Nine places for laughs in 2019 (and beyond) | Comedy | Chicago Reader

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Nine places for laughs in 2019 (and beyond)

Because every year we seem to need more and more comedic relief.


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It can be overwhelming trying to decide where to see comedy in Chicago. Once you start looking, there's a seemingly endless list of showcases every week, and, thanks to an embarrassment of riches when it comes to talented comics in Chicago, most of them are a guaranteed good time. Still, there are standouts. This list features the results of a quick informal poll of some local comics—the people who arguably see more comedy than anyone—combined with some of my personal favorites, shows that have inclusive lineups, creative concepts, or were simply just a blast to attend in 2019. Lucky for you, they'll still be going strong in 2020.

Every Thursday at rotating venues, Arts & Culture Club gives performers the chance to nerd out about that week's topic, whether it's as broad as "online" or as specific as "Drake." Expect a night of comedy, PowerPoint presentations, music, costumes, storytelling, and, in one instance, a pair of anonymous masked dancers whose identity is still unknown, one of the greatest sagas to follow on Instagram this year.

Cupcake Comedy Cabaret, every Thursday at Gallery Cabaret, lives up to its name. The weekly showcase features comedians, cabaret performers like burlesque dancers or magicians, and freshly baked cupcakes. There's an open mike beforehand for anyone feeling inspired to try out some jokes of their own.

Sleeping Village is slowly becoming one of my favorite "not a comedy venue" venues, and that's in part because of the monthly showcase Just Us Gals. The lineup consistently features some of the most hilariously bizarre comics in the biz, with a focus on women, nonbinary folks, and queer performers.

A recent report from the Comedy Club Database (another great innovation for comedy in 2019) showed that less than 1 percent of comics booked at 55 different clubs across the country were Latina. Las Locas Comedy is working to change that. Every month at Dstrkt Bar and Grill the show features a lineup of primarily Latinx stand-ups—and a few lovingly called "honorary locas."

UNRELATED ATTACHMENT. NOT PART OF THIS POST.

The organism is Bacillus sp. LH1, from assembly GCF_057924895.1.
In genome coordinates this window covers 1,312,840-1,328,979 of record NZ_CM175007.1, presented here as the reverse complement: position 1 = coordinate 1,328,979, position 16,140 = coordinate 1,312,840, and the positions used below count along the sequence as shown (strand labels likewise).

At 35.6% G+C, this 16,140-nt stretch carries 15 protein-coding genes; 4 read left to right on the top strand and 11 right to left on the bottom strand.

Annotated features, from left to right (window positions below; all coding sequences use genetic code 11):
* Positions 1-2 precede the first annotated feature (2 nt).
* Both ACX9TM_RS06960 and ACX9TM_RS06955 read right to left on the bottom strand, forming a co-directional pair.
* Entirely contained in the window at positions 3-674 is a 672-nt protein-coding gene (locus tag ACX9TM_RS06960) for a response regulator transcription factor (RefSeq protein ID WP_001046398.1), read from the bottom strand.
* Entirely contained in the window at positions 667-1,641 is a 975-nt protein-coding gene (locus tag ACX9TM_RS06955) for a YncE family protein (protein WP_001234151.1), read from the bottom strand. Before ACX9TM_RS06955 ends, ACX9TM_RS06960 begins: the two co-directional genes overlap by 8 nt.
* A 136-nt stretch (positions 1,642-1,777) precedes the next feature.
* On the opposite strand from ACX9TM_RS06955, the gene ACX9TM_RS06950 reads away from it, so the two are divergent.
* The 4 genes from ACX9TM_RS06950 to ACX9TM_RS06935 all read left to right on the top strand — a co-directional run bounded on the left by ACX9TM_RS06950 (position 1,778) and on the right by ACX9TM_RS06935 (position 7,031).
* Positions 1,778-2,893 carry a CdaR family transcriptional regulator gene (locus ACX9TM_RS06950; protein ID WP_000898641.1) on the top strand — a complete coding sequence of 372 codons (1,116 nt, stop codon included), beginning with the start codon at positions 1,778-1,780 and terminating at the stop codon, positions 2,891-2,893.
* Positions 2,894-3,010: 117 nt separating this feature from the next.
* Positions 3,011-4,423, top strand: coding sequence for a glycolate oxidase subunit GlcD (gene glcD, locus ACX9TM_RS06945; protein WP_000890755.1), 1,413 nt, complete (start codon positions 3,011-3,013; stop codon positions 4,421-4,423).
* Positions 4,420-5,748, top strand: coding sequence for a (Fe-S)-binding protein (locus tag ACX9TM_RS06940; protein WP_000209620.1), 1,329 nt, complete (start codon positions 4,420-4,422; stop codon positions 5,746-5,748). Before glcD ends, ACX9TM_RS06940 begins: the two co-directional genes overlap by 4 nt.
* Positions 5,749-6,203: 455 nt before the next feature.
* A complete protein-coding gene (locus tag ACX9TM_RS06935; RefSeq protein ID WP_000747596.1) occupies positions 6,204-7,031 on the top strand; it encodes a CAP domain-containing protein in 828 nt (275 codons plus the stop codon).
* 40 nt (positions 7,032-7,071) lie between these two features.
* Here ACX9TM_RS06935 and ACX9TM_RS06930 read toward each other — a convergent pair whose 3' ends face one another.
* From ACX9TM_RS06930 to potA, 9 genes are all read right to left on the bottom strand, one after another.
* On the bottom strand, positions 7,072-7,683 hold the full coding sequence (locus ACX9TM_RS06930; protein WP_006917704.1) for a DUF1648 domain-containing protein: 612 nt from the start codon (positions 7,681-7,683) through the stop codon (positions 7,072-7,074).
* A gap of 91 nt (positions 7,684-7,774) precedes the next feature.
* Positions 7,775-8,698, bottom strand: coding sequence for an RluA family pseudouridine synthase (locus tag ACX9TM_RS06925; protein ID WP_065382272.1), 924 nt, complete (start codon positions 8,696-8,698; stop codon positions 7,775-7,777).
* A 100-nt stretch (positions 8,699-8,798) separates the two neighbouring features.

If you've ever wondered whether your favorite stand-ups can also sing, then Low Key Karaoke is for you. Every Tuesday at Northside Bar & Grill comedians perform jokes and then sing a karaoke song. An open mike follows, and anyone who sings can add another minute into their set—the person with the best set of the night wins a $25 gift certificate to the bar.

The Missy is named as such because each month at the Boxcar two comedians need to put their thing down, flip it, and reverse it. Translation: each of the performers do a ten-minute set while the other is not in the room. The hosts of the show write down keywords as a setlist and then the comedians improvise a brand new ten minutes based on the other person's set.

Full disclosure: I performed at the Paper Machete this year. But even if I hadn't, this weekly live magazine at the Green Mill would still top my list as one of the most cathartic comedy experiences in the city. Comedians, musicians, journalists, and one beloved puppet break down the week's current events, and it feels so much better to laugh until you cry instead of just crying.

Celebrating the body types and expressions of performers on stage makes laughing along to their jokes all the more euphoric. The monthly body-positive stand-up show Strip Joker at Mary's Attic encourages performers to wear as little or as much as they please, often resulting in an item of clothing being tossed with every punch line.

Everyone loves a good roast. At Toasted, every Saturday at Comedy Clubhouse, stand-ups perform and turn the spotlight on willing audience members with the delicate and time-honored art of the roast. To take the sting out of it, every show ends with a toast celebrating the roasted.   v

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